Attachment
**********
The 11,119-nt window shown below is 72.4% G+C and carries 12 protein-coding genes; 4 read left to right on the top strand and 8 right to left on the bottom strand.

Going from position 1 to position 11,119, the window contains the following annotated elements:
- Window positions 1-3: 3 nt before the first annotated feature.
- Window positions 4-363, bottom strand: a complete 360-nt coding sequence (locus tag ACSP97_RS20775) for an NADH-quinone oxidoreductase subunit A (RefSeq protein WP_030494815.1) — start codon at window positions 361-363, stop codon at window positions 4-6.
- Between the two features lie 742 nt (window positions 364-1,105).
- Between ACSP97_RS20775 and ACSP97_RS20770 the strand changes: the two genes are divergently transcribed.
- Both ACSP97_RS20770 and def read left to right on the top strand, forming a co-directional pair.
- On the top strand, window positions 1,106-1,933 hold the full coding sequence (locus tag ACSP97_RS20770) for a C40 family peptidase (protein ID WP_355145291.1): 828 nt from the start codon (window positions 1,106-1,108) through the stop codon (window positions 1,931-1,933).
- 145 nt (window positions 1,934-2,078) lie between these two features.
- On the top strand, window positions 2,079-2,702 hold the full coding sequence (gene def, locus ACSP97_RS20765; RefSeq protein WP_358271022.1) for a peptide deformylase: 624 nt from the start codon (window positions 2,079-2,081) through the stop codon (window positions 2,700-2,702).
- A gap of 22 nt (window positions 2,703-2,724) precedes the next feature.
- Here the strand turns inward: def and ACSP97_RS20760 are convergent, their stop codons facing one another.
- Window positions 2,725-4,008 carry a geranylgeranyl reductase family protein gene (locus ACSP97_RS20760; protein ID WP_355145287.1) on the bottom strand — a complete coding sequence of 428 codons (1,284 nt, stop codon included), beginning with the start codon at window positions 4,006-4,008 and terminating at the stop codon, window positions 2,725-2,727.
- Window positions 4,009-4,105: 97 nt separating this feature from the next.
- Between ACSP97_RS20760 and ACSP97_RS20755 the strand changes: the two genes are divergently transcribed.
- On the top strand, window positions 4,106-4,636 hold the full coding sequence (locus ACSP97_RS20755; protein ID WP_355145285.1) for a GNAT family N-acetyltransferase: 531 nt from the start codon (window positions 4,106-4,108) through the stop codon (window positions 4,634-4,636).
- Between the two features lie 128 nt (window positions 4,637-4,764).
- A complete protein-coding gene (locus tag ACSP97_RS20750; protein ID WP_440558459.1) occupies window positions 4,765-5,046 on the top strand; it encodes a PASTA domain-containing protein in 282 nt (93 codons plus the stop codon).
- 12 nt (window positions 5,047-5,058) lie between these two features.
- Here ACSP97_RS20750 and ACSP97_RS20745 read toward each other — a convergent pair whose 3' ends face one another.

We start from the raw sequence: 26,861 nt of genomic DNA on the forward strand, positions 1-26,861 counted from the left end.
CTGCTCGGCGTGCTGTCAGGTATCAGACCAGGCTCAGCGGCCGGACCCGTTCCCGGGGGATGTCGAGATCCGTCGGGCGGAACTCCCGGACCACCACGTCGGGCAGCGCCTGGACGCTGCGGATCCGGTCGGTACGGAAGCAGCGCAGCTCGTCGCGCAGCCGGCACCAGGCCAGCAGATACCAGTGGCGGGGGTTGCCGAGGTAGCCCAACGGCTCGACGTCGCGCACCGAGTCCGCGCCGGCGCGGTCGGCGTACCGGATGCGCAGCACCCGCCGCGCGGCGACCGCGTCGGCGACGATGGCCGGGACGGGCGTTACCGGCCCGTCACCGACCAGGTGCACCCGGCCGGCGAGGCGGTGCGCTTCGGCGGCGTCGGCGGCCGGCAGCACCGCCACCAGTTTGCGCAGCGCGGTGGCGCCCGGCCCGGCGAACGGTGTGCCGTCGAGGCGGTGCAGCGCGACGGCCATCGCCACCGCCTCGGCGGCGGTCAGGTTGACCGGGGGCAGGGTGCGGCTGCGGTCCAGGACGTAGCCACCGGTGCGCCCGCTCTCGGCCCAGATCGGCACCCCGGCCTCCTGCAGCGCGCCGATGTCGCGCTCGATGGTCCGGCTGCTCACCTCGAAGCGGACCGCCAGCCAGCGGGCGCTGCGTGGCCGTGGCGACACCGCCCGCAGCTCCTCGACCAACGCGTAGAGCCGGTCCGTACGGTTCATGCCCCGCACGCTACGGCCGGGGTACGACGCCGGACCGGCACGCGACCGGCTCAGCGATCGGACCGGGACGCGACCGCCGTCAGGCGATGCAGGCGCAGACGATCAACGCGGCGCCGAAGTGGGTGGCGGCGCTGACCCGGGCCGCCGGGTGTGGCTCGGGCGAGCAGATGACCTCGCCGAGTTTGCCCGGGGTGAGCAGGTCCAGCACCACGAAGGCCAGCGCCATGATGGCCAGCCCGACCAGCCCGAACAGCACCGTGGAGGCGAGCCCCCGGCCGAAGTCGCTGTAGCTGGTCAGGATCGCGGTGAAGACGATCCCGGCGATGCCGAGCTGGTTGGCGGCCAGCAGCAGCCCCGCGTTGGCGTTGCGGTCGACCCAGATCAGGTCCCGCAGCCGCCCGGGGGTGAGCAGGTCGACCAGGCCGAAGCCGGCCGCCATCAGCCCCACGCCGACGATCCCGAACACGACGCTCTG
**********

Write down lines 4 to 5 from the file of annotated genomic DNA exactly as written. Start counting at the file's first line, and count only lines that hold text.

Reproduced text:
- Window positions 4-363, bottom strand: a complete 360-nt coding sequence (locus tag ACSP97_RS20775) for an NADH-quinone oxidoreductase subunit A (RefSeq protein WP_030494815.1) — start codon at window positions 361-363, stop codon at window positions 4-6.
- Between the two features lie 742 nt (window positions 364-1,105).